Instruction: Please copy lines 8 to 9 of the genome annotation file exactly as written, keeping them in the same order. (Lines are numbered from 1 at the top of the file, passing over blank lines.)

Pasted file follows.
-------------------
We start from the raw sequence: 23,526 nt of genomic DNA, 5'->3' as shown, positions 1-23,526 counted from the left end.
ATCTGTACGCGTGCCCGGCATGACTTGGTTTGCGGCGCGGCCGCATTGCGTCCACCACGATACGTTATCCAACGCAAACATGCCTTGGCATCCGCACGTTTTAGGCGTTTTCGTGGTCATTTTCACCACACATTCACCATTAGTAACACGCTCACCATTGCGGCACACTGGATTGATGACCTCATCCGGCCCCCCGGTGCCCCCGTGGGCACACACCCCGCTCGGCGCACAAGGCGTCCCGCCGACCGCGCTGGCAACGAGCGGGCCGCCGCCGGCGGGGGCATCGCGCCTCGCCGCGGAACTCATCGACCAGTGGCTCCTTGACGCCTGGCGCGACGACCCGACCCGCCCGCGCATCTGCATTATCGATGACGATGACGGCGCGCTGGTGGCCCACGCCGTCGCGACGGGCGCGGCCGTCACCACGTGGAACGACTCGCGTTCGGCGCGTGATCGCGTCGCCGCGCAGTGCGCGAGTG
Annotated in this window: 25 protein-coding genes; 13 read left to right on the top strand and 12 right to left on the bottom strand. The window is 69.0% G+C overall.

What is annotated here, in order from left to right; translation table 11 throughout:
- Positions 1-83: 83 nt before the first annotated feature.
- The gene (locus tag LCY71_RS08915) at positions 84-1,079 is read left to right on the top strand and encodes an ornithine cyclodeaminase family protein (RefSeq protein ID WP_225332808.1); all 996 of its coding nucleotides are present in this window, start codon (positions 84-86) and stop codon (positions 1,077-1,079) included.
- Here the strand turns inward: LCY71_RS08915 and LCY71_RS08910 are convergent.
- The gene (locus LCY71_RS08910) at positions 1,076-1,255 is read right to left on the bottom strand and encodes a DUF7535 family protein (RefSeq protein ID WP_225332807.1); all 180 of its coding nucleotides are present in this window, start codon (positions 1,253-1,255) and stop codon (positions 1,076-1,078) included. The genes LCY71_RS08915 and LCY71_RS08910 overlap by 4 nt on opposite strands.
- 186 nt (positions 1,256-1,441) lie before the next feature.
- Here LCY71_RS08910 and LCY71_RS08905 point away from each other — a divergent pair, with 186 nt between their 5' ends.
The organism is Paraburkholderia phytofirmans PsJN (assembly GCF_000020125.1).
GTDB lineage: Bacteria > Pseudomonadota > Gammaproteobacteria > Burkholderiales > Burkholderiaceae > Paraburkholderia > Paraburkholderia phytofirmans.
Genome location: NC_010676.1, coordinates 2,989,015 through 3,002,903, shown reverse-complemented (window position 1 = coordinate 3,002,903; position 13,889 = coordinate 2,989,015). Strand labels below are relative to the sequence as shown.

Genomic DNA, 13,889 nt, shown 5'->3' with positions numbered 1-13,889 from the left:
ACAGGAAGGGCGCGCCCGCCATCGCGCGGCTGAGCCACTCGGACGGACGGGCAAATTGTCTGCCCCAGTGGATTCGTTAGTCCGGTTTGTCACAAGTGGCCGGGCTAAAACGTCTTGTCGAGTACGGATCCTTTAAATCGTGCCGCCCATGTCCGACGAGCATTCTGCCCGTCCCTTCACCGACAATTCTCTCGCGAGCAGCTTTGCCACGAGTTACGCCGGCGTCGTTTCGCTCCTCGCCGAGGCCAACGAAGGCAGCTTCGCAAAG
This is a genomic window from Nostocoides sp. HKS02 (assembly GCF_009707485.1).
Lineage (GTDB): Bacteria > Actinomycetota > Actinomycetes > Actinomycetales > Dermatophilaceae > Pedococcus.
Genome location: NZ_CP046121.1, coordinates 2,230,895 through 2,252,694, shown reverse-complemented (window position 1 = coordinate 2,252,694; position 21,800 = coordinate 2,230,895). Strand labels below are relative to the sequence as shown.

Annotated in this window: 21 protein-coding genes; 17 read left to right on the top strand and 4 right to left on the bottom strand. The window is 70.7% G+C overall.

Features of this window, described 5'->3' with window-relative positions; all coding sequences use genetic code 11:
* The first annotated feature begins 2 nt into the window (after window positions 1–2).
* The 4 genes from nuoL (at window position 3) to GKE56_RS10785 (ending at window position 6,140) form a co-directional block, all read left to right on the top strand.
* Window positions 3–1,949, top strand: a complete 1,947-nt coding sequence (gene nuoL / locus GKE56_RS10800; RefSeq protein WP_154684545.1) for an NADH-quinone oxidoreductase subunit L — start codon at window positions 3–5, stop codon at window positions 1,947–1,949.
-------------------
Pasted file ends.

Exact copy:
- The gene (locus LCY71_RS08910) at positions 1,076-1,255 is read right to left on the bottom strand and encodes a DUF7535 family protein (RefSeq protein ID WP_225332807.1); all 180 of its coding nucleotides are present in this window, start codon (positions 1,253-1,255) and stop codon (positions 1,076-1,078) included. The genes LCY71_RS08915 and LCY71_RS08910 overlap by 4 nt on opposite strands.
- 186 nt (positions 1,256-1,441) lie before the next feature.